Shelton, who works as an economic adviser to Trump, is not an economist by training. Her PhD in business administration, from Utah State no less, is sure to draw jeers from the Ivy League central bank crowd. But it's Ivy League economists, after all, who created the last crisis in 2008. And needless to say they're sounding alarm bells about Mrs. Shelton. The worst offender is former Treasury official Larry Summers, who shamelessly calls Shelton "dangerous."
Sorry, but a financial terrorist and chief architect of the weaponized derivatives market in the 2000s should have the simple decency to keep quiet and thank his lucky stars he's not in jail.
Judy Shelton is not an Austrian. She appears mostly aligned with the supply-side camp of her longtime friend and mentor Larry Kudlow, who heads the Trump administration's (useless) National Economic Council. And her support for a modified gold standard rests on shaky ground, as she unfortunately favors a rules-based approach under which the Fed would target a dollar price for gold—what Joe Salerno refers to as "price-rule monetarism."
So Shelton doesn't want to End the Fed. But in the parlance of woke America, she's an "ally." Recognizing the limits of central bank omniscience, and challenging its benevolence, are important first steps on the road to redeeming our money and our economy.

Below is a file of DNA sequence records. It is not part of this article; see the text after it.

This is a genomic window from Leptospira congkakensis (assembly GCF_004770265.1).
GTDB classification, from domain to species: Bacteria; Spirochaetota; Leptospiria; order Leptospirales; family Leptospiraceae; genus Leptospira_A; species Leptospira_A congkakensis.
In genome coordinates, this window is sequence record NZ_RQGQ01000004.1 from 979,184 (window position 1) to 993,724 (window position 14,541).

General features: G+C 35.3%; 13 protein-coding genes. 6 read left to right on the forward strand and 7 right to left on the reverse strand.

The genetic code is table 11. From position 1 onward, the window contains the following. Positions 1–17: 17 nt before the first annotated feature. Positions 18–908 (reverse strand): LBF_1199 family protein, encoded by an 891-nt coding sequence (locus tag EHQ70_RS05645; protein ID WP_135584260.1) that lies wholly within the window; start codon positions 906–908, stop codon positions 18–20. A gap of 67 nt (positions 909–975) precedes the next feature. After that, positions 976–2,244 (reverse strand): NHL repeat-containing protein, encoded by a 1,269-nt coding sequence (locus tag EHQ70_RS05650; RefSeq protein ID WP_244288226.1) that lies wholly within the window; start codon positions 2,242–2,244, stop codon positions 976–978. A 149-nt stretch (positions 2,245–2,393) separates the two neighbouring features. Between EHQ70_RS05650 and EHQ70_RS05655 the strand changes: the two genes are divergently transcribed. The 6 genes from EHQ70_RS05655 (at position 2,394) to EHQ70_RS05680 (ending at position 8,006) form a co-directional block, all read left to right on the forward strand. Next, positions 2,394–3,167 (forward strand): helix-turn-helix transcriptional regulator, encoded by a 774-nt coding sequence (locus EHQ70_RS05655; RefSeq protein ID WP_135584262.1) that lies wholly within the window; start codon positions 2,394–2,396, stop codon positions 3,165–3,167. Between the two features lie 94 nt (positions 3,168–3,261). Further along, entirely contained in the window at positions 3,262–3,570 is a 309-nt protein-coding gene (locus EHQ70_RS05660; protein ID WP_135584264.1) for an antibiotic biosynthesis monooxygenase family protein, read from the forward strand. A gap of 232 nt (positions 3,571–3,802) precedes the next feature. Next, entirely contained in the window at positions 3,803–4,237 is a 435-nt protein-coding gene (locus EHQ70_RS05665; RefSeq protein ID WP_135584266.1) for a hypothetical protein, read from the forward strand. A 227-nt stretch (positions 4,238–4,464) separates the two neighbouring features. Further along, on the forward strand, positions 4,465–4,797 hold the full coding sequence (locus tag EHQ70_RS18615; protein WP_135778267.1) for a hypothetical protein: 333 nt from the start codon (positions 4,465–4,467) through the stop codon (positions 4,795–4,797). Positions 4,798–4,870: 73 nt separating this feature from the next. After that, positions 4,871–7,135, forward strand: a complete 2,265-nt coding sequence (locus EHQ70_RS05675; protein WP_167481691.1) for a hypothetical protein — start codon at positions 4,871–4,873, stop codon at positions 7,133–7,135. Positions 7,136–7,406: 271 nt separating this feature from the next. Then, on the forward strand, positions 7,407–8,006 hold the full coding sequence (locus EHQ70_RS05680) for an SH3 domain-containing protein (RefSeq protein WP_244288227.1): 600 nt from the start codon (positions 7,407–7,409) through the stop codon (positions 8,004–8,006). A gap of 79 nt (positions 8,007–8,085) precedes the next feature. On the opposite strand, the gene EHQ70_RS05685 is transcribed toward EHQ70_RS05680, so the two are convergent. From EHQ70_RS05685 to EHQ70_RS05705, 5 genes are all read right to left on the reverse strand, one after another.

This article was originally published at The Mises Institute.
Afghanistan - the "good war" that never ends. Just when it seemed the US was making progress toward ending the longest war in its history, a new bad guy has emerged that, we are told, is far more threatening than the guys we've been fighting for 20 years. Forget the Taliban! We have to stay in Afghanistan to fight ISIS! Meanwhile, Trump has dropped more bombs on Afghanistan this year alone than Obama's average over five years. War is good for business.
By Ron Paul
Rep. Duncan Hunter (R-CA) found himself in hot water recently over comments he made in defense of Navy SEAL Edward Gallagher, who faces war crimes charges over his alleged conduct while serving in combat overseas. Gallagher is charged with stabbing a 15 year old ISIS member while in custody, of taking photos posing with the corpse of the teen, and with killing several civilians.
Defending Gallagher recently, Hunter put his own record up next to the SEAL to suggest that he’s an elected Congressman who has done worse things in battle than Gallagher.